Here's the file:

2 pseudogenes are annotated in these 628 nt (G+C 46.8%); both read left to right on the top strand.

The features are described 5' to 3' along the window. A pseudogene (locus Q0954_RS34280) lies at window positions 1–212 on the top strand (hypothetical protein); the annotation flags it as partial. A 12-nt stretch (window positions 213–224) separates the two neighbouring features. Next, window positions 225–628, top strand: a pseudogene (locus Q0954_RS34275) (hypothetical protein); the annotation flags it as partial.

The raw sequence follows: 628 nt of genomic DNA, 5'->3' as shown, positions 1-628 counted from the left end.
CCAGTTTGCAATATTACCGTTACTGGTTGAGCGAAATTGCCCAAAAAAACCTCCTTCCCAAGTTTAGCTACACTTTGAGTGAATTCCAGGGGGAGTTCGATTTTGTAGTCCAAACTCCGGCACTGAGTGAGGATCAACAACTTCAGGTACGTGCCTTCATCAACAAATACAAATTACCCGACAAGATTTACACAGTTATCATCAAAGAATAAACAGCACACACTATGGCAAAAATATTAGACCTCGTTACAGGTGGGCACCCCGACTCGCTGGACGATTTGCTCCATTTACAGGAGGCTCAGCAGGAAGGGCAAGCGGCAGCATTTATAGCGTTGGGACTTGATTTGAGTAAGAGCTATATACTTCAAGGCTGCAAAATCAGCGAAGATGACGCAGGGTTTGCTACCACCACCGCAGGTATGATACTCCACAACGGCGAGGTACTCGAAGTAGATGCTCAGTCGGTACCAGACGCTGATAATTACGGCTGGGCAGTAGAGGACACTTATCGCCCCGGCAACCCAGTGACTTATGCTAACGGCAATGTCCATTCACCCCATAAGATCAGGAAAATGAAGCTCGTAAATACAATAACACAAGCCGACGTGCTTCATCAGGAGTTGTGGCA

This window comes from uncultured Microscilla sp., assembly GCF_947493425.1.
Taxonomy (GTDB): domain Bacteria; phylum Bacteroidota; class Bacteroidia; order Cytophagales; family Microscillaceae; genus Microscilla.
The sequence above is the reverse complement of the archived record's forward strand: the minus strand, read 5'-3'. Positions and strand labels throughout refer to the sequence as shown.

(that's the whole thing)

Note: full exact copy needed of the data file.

2 pseudogenes are annotated in these 628 nt (G+C 46.8%); both read left to right on the top strand.

The features are described 5' to 3' along the window. A pseudogene (locus Q0954_RS34280) lies at window positions 1–212 on the top strand (hypothetical protein); the annotation flags it as partial. A 12-nt stretch (window positions 213–224) separates the two neighbouring features. Next, window positions 225–628, top strand: a pseudogene (locus Q0954_RS34275) (hypothetical protein); the annotation flags it as partial.

The raw sequence follows: 628 nt of genomic DNA, 5'->3' as shown, positions 1-628 counted from the left end.
CCAGTTTGCAATATTACCGTTACTGGTTGAGCGAAATTGCCCAAAAAAACCTCCTTCCCAAGTTTAGCTACACTTTGAGTGAATTCCAGGGGGAGTTCGATTTTGTAGTCCAAACTCCGGCACTGAGTGAGGATCAACAACTTCAGGTACGTGCCTTCATCAACAAATACAAATTACCCGACAAGATTTACACAGTTATCATCAAAGAATAAACAGCACACACTATGGCAAAAATATTAGACCTCGTTACAGGTGGGCACCCCGACTCGCTGGACGATTTGCTCCATTTACAGGAGGCTCAGCAGGAAGGGCAAGCGGCAGCATTTATAGCGTTGGGACTTGATTTGAGTAAGAGCTATATACTTCAAGGCTGCAAAATCAGCGAAGATGACGCAGGGTTTGCTACCACCACCGCAGGTATGATACTCCACAACGGCGAGGTACTCGAAGTAGATGCTCAGTCGGTACCAGACGCTGATAATTACGGCTGGGCAGTAGAGGACACTTATCGCCCCGGCAACCCAGTGACTTATGCTAACGGCAATGTCCATTCACCCCATAAGATCAGGAAAATGAAGCTCGTAAATACAATAACACAAGCCGACGTGCTTCATCAGGAGTTGTGGCA

This window comes from uncultured Microscilla sp., assembly GCF_947493425.1.
Taxonomy (GTDB): domain Bacteria; phylum Bacteroidota; class Bacteroidia; order Cytophagales; family Microscillaceae; genus Microscilla.
The sequence above is the reverse complement of the archived record's forward strand: the minus strand, read 5'-3'. Positions and strand labels throughout refer to the sequence as shown.